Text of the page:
Burial – Rodent (Hyperdub)

Promising New

Promising New

The UK producer has released the 10-inch vinyl of his new track on Hyperdub backed with a label boss’ Kode9 Remix. Preceded by the digital edition, available to download from mid-September, the physical format hits the shelves at the beginning of Autumn season.

In a way, “Rodent” is a surprise, though it participates of all elements we recognize since Burial came with “Untrue,” ten years ago. We got what we expect, his always distinctive cinematic, concerning and reflexive descriptions due to score midnight on city street views. It helps to be a Londoner, but everybody knows there’s a place that sounds like that wherever you do the hooded walking.

It comes from a place left behind and transformed. It gets the picture of deserting neighborhoods in vacant buildings with windows and doors walled up, urban nightlands echoing the emptiness of what it was in a look back. “Hey” sounds like a close-up for attention; same breaths hit the ground; horn samples break as forgotten coma punctuation in the story, while archangelical chorus flies over 90’s ambient jungle oblivion. Bassline takes us back in time to a basement club where the formative 2-step garage was growing.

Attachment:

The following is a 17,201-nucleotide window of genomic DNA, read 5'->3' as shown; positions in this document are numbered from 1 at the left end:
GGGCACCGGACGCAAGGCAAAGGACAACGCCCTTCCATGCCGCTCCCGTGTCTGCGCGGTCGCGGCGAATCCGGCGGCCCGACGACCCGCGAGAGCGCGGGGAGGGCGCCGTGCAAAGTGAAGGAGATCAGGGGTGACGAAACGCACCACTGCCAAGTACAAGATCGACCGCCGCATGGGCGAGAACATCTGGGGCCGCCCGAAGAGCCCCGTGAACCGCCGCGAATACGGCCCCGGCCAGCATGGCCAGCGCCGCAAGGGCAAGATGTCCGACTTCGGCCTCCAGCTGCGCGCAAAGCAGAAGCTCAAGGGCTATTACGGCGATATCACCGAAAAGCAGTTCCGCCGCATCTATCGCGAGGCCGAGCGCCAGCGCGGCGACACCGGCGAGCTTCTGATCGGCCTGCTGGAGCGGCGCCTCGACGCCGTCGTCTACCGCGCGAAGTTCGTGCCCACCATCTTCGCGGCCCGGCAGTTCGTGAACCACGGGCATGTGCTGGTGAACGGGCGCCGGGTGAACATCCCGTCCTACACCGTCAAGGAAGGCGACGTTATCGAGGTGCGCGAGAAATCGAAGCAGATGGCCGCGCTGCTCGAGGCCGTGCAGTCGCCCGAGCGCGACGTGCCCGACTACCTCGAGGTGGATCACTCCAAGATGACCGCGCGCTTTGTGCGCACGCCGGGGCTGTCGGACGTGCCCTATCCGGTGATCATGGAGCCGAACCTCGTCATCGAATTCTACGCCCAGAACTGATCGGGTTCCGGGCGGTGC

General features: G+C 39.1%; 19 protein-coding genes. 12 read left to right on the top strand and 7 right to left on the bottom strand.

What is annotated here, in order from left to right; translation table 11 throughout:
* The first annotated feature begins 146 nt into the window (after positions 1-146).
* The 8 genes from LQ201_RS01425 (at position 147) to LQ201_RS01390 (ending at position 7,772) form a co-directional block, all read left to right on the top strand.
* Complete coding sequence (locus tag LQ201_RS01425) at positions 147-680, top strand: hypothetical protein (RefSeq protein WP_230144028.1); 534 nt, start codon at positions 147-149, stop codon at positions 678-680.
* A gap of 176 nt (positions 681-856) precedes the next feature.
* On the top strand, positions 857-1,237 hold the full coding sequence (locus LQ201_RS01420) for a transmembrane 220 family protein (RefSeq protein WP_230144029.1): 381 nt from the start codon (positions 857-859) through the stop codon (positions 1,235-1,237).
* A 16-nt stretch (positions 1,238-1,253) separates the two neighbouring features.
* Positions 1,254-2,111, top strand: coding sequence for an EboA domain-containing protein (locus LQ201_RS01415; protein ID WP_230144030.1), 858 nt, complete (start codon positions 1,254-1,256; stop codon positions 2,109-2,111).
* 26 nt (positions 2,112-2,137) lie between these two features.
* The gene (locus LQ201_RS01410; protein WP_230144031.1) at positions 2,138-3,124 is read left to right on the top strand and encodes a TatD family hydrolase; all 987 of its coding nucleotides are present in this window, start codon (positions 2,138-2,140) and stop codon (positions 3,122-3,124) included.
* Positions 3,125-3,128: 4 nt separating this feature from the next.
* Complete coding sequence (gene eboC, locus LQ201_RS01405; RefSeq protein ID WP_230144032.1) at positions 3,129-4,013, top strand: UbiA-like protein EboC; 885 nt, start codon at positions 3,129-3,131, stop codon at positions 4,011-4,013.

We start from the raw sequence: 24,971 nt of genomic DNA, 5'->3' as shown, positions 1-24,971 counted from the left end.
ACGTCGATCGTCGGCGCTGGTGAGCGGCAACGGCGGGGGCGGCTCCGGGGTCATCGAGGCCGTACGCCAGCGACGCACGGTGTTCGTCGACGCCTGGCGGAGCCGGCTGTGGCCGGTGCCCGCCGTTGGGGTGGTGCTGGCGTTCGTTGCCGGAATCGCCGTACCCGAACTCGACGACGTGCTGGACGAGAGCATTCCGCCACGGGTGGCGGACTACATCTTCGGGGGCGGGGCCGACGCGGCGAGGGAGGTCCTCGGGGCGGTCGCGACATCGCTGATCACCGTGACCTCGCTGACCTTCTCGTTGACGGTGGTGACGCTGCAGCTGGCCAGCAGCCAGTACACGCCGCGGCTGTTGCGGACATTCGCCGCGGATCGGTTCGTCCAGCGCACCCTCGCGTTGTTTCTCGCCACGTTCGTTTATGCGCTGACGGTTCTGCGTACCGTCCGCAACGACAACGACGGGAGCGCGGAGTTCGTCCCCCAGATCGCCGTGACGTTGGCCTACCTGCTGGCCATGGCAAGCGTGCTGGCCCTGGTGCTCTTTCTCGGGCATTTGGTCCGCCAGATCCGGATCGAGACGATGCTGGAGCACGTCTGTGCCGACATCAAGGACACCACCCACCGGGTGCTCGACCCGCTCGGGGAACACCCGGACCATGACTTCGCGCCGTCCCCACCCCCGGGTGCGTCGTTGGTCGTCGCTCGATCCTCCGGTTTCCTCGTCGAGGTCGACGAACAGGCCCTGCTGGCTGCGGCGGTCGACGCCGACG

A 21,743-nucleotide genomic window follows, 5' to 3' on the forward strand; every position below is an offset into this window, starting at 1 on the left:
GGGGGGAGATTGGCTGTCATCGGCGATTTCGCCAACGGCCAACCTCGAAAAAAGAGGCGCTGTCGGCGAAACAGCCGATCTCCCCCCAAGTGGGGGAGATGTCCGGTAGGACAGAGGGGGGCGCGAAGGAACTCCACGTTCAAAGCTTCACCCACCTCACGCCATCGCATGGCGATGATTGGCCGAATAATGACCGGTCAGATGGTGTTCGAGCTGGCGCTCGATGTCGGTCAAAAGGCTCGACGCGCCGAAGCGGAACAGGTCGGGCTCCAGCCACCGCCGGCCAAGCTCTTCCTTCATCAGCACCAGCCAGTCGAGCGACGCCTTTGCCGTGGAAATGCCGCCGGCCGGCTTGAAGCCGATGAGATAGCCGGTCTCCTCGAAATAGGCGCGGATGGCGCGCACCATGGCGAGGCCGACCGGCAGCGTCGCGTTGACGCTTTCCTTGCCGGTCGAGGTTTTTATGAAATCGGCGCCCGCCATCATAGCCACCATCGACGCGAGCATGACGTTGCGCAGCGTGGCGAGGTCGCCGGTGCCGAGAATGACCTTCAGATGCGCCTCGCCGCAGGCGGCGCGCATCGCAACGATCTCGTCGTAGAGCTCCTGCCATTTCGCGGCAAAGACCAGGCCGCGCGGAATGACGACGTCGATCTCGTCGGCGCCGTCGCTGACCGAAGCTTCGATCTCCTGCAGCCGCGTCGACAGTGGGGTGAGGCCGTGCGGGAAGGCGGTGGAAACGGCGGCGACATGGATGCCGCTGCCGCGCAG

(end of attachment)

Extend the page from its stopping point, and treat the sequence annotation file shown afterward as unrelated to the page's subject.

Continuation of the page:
But “Rodent” is surprising because instead of being an abstract proposal to fit a thought into the ghostly dark side, it is focused, even propulsive in deep garage house. It promises something new, leaving a moving trace of change. An R&B vocal sample does the job. A sentence like “What would I do without you?” is tech-treated as parts, rolling together in a random mode to configure an unprecise but envolving mantra, resembling an Adham’s calling. That’s full-stop for further considerations.

On the reverse, Kode9 remixes the original turning its fragmented vocal sample into a frantic “on looping”-“I do it” footwork, one of the cornerstones with he built “Nothing” album in 2015, dedicated to Spaceape (Stephen Samuel Gordon) memory. It has nothing to do with Burial’s piece, which proves how different are the ways both artists have chosen to evolute from their common roots.

We wait for William Emmanuel Bevan (a.k.a Burial)’ new material at the end of the year, as he did with “Truant/Rough Sleeper”(2012); “Rival Dealer,” (2013) and “Young Death/Nightmarket” (2016). This time, Burial kept a consistent pace of releases. In April he added a remix for the “Inner City Life (2017 Rebuild)”, reconsidering Goldie’s seminal track from 1994 album debut “Timeless.” He followed the ambient atmosphere of “Young Death” with single “Subtemple/Beachfires,” appeared in May. Unexpected was the July smokier take from M√łnic (Simon Shreeve)’ “Deep Summer,” celebrating the 50th reference of Osiris imprint. Now, it’s Autumn, and we have a promising new Burial.

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